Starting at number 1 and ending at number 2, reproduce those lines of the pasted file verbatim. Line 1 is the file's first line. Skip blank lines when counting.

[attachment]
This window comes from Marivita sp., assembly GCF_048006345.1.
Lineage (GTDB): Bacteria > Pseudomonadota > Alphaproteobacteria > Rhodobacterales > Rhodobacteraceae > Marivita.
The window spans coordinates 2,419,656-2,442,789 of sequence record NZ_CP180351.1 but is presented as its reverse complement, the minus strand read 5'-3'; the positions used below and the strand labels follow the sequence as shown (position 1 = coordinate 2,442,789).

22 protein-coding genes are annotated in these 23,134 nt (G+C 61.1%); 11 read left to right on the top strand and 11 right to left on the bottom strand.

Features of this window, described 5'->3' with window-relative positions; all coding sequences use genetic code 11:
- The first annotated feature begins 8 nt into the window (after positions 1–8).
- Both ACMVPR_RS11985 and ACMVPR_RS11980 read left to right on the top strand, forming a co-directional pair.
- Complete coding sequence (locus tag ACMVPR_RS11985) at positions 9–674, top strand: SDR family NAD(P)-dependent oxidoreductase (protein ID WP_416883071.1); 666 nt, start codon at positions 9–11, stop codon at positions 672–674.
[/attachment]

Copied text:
This window comes from Marivita sp., assembly GCF_048006345.1.
Lineage (GTDB): Bacteria > Pseudomonadota > Alphaproteobacteria > Rhodobacterales > Rhodobacteraceae > Marivita.